Before the accused is arraigned at the District or Supreme Court, an officer of the court is deputed to look upon the evidence to see if it is sufficient in form and in substance to support an indictment.
The Magistrate will not decide if the evidence presented is sufficient to convict the accused. He will decide if it is enough for a jury to be able to render a verdict.
At a committal hearing, the Magistrate will not pass upon the question of whether the evidence of the prosecution will be acceptable to the court. The Magistrate will not even pass upon the value of the evidence – that is, if it is of such quality that it can prove that fact which it seeks to prove. The Magistrate will only look to see if the evidence presented proves the allegations in the indictment. That is, if the elements of the crime can be proved from the evidence adduced.
As the committal hearing is mere to pass upon the initial sufficiency of the evidence, the defendant is not required to put up a defence. He is not obliged to present his own evidence. The only benefit that a defendant may have from a committal hearing is that he can see the totality of the evidence that the prosecution intends to present in court so he can prepare his defence.
Just as a defendant is not required to give evidence at a committal hearing, the defendant does not even need to attend a committal hearing. If the defendant is represented by a lawyer, if he is out on bail and is not in violation of his bail, and if the evidence presented against him consists of written statements of the witnesses, the Magistrate need not even require the defendant to attend the hearing. He can pass upon the sufficiency of the evidence on the basis of the documents presented before him.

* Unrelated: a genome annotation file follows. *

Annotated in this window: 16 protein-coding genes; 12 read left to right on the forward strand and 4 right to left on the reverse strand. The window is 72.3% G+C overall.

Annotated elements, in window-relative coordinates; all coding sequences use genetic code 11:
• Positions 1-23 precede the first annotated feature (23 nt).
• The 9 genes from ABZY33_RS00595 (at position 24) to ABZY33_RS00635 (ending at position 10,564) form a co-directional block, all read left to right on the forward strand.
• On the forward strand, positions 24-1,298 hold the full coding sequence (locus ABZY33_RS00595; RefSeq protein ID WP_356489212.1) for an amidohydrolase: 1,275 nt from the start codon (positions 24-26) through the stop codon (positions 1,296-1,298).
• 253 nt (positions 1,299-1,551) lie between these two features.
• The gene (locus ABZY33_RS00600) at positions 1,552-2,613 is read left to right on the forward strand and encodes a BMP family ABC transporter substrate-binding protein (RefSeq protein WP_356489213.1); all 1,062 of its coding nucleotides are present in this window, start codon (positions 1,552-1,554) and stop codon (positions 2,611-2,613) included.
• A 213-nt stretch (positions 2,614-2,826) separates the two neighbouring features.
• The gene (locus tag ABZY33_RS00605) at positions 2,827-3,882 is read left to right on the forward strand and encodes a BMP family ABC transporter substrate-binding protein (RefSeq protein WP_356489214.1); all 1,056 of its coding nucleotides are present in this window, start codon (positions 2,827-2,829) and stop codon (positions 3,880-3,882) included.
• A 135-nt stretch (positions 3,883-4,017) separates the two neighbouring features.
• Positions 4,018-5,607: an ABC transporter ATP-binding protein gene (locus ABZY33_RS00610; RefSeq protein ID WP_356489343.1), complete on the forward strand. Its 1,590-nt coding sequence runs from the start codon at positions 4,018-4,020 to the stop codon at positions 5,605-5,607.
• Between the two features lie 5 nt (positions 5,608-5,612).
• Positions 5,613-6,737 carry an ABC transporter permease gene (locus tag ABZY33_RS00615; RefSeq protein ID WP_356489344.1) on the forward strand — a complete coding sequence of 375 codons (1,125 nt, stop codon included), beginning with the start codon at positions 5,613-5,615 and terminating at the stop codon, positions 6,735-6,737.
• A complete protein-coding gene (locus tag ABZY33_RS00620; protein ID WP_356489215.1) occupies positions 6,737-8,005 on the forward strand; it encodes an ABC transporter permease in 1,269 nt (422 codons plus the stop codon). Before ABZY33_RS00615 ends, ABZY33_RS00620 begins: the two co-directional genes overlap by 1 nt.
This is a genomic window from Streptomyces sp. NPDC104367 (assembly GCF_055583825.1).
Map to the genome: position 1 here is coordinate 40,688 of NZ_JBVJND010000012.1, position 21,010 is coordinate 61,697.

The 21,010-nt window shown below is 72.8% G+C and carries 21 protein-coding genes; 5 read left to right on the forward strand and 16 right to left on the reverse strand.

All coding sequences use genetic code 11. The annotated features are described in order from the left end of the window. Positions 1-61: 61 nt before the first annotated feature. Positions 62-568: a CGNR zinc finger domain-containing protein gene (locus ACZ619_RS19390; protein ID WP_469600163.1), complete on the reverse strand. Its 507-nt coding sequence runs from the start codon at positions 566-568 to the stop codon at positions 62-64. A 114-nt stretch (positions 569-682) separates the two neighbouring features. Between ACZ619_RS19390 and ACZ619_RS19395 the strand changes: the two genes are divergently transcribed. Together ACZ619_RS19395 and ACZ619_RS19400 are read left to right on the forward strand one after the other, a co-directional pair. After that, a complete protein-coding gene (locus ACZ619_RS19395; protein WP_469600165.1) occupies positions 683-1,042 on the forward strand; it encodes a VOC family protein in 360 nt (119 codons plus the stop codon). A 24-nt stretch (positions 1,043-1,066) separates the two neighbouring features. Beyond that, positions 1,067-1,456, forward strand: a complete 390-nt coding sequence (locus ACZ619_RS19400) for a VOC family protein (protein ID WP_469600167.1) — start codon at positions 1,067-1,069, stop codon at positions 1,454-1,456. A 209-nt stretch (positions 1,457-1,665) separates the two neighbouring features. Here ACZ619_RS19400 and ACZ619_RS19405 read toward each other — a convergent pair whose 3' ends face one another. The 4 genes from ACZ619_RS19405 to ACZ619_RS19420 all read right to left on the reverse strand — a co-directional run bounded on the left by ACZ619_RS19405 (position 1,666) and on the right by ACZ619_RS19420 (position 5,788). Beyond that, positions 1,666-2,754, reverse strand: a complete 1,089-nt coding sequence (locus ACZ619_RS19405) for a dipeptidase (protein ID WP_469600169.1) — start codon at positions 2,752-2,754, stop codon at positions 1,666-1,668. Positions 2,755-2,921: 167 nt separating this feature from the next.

It is the Magistrate who conducts a committal hearing. When he sits at a committal hearing, he is not sitting as a court or a judge. He is an administrative officer authorized by the court to pass upon the sufficiency of the evidence so that only those cases which have sufficient evidence need be heard in court.
Disclaimer : This article is just a summary of the subject matter being discussed and should not be regarded as a comprehensive legal advice for you to defend yourself alone. If you are charged with criminal offences, it is recommended that you seek legal assistance from criminal lawyers.